It is not uncommon for dogs to be afraid of thunder or loud noises; for even the fiercest of dog breeds have the tendency to run in fear and seek sanctuary in the darkness under your bed. Most dogs that are afraid of loud noises manifest the behavior through destruction and escaping. It also tends to associate the sound with other things that usually comes with the fearful sound, like children for the sound of firecrackers and flashes of lightning and dark clouds above for thunder. Some dogs try to hide to avoid the noise while other others choose to physically escape from the vicinity in order to get away from the source of its fear.
Practical Ways to Stop Your Dog’s Fear of Loud Noises
1. Put your dog in a safe place. This should be your approach when you see that your dog prefers to hide when it hears loud noises. The place could be your room, under someone’s bed, under the stairs, behind the closet or any other place that it may feel safe when it hears loud noises. You should make these places accessible to your dog when it needs to find sanctuary when it is afraid of loud noises.
2. Distract your dog with activity. You can engage in some physical activity with your dog each time it fearfully reacts to loud noises. You can either play with it or let it perform the tricks that it has learned as practice session. Shower it with praises as it performs your commands, but if it cannot focus on your play or practice and becomes overwhelmed with fear instead, you have to discontinue the session your dog may start to connect the activity with its fear.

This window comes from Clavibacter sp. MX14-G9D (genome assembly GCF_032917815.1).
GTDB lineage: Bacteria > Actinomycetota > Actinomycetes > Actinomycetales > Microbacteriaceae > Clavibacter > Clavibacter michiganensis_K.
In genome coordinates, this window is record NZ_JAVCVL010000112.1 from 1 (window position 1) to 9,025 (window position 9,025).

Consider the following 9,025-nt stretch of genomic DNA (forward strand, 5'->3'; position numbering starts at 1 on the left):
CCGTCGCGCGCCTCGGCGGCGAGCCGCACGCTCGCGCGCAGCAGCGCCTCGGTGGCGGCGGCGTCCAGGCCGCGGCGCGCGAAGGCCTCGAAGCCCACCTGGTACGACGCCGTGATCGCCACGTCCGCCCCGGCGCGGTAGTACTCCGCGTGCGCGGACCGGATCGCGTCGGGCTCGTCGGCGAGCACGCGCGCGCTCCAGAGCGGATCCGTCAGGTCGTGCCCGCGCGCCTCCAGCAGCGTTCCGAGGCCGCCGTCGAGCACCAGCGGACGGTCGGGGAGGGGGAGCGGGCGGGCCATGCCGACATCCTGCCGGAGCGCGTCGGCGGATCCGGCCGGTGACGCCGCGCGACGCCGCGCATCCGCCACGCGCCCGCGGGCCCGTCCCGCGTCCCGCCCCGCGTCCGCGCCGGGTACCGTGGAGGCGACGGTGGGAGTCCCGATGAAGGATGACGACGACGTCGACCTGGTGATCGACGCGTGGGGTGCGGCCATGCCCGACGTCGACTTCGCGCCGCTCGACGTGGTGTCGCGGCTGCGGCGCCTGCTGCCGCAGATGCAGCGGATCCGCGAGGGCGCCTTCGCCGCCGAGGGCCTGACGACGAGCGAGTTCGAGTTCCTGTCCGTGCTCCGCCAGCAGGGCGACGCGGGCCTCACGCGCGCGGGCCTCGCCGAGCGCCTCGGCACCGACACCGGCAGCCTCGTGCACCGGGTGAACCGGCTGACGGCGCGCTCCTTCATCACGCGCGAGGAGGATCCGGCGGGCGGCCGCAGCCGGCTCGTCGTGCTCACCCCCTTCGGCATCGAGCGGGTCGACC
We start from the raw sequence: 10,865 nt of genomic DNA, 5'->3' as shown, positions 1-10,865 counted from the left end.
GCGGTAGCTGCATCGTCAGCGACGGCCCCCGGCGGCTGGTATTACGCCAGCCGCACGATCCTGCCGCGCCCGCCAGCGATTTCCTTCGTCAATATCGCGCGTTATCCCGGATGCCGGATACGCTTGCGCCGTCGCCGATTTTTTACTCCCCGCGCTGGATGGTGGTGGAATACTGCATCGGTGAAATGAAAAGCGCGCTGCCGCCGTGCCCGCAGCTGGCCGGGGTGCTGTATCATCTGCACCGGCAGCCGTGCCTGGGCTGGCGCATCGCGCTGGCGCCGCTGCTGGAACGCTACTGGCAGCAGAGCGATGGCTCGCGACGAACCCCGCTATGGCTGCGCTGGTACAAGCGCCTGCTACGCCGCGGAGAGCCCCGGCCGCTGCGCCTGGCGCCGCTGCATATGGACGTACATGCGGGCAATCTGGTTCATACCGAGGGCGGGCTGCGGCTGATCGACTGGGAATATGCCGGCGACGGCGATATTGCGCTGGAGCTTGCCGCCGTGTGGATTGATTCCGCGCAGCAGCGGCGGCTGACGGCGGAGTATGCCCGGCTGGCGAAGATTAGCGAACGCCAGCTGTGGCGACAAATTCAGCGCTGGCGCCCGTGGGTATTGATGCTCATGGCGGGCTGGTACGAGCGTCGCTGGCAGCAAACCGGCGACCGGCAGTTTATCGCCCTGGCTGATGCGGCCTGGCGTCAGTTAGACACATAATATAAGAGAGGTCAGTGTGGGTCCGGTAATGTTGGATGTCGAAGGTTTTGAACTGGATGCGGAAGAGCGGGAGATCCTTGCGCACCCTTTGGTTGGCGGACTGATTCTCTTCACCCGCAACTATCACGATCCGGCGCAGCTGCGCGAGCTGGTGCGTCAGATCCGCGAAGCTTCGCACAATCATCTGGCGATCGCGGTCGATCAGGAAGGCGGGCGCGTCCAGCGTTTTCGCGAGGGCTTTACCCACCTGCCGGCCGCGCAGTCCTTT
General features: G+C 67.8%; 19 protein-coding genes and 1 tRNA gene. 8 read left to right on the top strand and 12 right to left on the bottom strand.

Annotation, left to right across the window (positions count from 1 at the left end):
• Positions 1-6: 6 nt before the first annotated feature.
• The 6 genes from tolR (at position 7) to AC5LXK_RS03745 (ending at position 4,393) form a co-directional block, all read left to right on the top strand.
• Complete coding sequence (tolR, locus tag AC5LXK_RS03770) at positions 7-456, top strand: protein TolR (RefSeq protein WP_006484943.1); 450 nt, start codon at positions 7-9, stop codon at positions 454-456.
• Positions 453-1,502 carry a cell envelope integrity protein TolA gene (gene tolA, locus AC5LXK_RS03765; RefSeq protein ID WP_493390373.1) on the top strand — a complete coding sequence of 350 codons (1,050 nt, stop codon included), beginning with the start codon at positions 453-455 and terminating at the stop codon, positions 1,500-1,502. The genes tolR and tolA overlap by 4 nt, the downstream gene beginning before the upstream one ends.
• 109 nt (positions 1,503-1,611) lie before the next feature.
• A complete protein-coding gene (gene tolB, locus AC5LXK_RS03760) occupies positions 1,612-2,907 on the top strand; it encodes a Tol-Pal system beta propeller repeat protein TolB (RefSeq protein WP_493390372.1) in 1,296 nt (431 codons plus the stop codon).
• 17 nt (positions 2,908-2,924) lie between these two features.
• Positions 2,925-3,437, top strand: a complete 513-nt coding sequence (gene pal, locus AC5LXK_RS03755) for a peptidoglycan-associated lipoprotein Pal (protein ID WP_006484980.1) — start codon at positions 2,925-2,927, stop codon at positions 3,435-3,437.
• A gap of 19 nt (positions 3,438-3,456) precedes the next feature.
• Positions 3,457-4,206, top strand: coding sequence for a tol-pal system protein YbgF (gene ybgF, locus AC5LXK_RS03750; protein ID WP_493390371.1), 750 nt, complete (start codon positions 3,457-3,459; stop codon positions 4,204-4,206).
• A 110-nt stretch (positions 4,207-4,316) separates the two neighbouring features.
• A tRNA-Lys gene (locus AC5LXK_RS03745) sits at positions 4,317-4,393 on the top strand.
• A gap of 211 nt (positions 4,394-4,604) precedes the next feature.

3. Desensitize your dog to the noise. Choose a time when your pet is calm and try to expose it to a recorded noise. Begin at a low volume. While playing the sound, give it some food treats and play with it. Try to increase the volume little by little and observe how your dog reacts to the sound. If it begins to manifest anxiety at a certain level, reduce the volume and start again.
4. Medication can be an option. Giving your dog anti-anxiety medication can help to suppress its fears especially in the first phase of your desensitization process. This should only be a temporary solution as this is not a long term approach to eliminate the problem.
5. Avoid scaring your dog on purpose. Forcing your dog to experience the fear won’t help it get used to the noise, and reassuring it that it will be fine after exposing it to the fearful experience is uncalled for. Providing a crate for the dog to run to during times of fear doesn’t really address the fear, experts say, but it could be a good way to give the dog a safe haven when the cause of its fears occur. Forcing your dog into the crate during terrifying times doesn’t help, and punishing your dog for being afraid doesn’t work. You should never apply it.